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Huber Settles Infringement Lawsuit Over Zip System Sheathing

A Louisiana-based wood products company has agreed to stop selling a product that competes with Huber Engineered Woods' Zip System sheathing, ending a patent infringement lawsuit. The green Zip wall sheathing is widely used as an all-in-one replacement for structural sheathing and a water-resistive barrier. Photo courtesy of Huber Engineered Woods Huber Engineered Woods says it has settled a patent infringement lawsuit with a competitor, ending sales of an integrated weather-resistant sheathing panel similar to Huber’s popular Zip System product. In a press release, Huber said the agreement, which was filed in a federal district court in Texas, brings to…


Dark Horse: 7 Design Ideas from the Brentwood Hotel in Saratoga Springs

Recently, scrolling through the app OneNight—a new favorite of mine that lists last-minute deals for hotels and lodgings, should spontaneity strike—I stumbled upon the Brentwood Hotel in Saratoga Springs, New York. I was surprised how smitten I became with the equestrian-inspired interiors (the hotel is on the grounds of Saratoga’s famous racetrack), with dark interior trim and framed paintings of country scenes that, though the project was completed in 2016, feel new for fall. But no wonder: The hotel was designed by Brooklyn-based Studio Tack, the same team behind some of our favorite hotel interiors, from Scribner’s Catskill Lodge to Sound…


Office Nook for $552

To integrate the space with the rest of the room, Tee started by clearing out the clutter on the existing shelving unit, which was full of function but too dark and clunky for her current style. She followed up by giving the storage piece a couple of fresh coats of no-primer-needed chalky matte white paint. She bought a small writing desk to tuck in between the bookshelf and the window, and an upholstered chair that could double as extra living room seating for guests. New organizers put office supplies and paperwork within arm’s reach, while pops of pink and green,…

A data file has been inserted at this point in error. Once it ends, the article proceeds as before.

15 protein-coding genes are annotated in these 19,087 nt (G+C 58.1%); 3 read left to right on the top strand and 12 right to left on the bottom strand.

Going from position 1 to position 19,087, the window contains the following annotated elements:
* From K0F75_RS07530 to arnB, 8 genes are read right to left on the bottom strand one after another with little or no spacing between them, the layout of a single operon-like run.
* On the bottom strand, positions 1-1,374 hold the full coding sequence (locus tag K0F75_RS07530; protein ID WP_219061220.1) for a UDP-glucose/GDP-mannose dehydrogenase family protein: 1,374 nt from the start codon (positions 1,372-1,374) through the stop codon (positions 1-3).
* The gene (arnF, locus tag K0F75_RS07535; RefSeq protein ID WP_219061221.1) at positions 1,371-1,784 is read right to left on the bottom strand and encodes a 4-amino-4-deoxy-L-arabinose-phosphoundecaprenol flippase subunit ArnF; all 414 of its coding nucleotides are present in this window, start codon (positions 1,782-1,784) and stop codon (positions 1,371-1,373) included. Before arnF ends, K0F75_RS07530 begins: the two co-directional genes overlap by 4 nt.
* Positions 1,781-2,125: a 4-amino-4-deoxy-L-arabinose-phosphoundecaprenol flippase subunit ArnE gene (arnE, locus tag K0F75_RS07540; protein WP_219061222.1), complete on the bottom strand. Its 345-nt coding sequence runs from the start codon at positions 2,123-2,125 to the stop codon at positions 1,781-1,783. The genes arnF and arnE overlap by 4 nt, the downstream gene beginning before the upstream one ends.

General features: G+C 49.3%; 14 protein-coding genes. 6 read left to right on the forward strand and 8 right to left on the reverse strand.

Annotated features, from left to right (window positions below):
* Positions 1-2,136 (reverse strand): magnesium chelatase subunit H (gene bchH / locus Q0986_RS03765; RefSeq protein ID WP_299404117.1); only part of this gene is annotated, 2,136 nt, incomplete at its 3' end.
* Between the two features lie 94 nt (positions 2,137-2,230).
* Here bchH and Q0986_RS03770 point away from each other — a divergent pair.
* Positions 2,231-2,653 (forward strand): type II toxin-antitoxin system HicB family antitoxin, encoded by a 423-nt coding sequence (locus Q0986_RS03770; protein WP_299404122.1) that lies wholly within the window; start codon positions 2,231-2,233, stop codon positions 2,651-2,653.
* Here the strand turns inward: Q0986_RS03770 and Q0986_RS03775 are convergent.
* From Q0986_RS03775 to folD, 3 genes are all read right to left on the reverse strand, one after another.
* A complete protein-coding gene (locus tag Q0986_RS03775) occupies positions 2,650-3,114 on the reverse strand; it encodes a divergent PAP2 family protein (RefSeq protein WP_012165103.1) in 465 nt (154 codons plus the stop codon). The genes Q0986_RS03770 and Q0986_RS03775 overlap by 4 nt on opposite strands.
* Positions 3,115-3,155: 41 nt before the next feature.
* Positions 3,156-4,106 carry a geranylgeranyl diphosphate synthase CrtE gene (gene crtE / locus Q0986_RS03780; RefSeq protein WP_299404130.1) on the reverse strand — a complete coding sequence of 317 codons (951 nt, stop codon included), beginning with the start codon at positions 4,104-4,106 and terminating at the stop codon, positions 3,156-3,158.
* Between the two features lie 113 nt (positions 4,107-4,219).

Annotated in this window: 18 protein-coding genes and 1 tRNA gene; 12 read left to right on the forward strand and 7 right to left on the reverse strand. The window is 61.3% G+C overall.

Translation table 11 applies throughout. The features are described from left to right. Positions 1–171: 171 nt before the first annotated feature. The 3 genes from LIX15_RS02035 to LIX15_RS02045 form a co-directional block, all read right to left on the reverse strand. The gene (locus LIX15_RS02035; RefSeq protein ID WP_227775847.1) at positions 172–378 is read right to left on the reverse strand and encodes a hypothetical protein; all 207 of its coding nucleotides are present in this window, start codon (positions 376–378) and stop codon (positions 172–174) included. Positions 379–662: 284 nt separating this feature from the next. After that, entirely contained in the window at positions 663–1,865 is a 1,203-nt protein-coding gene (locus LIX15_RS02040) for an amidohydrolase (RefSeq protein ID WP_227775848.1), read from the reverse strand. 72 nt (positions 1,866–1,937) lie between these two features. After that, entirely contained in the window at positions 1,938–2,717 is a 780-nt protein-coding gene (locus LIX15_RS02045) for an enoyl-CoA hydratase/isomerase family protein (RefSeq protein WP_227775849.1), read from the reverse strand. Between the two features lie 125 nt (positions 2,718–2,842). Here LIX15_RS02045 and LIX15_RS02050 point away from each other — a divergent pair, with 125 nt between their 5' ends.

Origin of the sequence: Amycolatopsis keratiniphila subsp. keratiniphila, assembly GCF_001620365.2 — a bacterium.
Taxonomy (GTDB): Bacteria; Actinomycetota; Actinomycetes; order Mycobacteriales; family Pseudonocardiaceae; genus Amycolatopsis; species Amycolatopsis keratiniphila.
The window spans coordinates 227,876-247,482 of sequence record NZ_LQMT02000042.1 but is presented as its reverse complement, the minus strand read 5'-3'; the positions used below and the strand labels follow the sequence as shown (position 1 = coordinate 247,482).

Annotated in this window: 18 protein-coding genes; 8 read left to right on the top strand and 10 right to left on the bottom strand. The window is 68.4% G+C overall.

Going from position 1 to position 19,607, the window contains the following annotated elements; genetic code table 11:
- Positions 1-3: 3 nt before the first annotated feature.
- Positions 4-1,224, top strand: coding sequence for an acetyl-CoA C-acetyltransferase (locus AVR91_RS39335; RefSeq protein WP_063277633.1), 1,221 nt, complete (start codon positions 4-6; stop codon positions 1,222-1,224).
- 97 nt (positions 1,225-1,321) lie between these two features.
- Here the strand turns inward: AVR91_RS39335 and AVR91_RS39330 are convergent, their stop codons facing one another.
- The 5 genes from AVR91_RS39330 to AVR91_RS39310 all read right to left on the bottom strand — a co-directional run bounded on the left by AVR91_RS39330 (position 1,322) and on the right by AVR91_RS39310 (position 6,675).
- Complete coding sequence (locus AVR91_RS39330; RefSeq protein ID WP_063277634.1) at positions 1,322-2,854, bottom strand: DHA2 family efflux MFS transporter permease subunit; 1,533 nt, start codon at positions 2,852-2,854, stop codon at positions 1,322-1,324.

My House Won’t Cool Down

Not even the most powerful residential air conditioning unit on the market is enough to keep Ryan Welch’s Alabama home cool and comfortable. With the HVAC equipment located in what sounds like an underinsulated attic, temperatures in the second-floor living area may not reach 72°F until 10 in the evening—only after the attic has cooled. “Our attic has varying levels of insulation,” Welch writes in a Q&A post, “and the weak spots are under the attic floorboard, which has been nailed down, making it difficult to remove.” Parts of the attic floor are insulated to R-19, other areas to R-30…


Spotlight on the Summit: Avoiding Stucco Failures and Making High Performance Easier to Build

The first ever Fine Homebuilding Summit is less than 3 months away, and we’re getting more and more excited the closer we get. Why? Because planning the event means that we’ve had the pleasure of talking to each of our 12 expert presenters about the specifics of their classes. Let’s just say that holding the event from Wednesday evening through Friday afternoon is ideal, because attendees will need the rest of the weekend to recover from the amount of knowledge we are going to cram into this 2 day seminar. To give you a taste, here’s a look at just…


Current Obsessions: Marine Blue

Here’s what’s on our radar as we try to  keep our cool: Above: On view at The New Craftsmen in London: The Dining Collection, “encompassing serveware, glassware, furniture, and a new range of made to order dining sets, from the likes of John Wheeldon, Christine Milne and Matthew Cox.” Admiring the new Reed Candlestick line from Roman & Williams Guild (designed by Stephen for Robin); available in burnished or blackened brass and silver. Looking forward to the latest from one of our favorite UK cookbook writers, Diana Henry: From the Oven to the Table, full of dishes you can “bung in the oven,” as…

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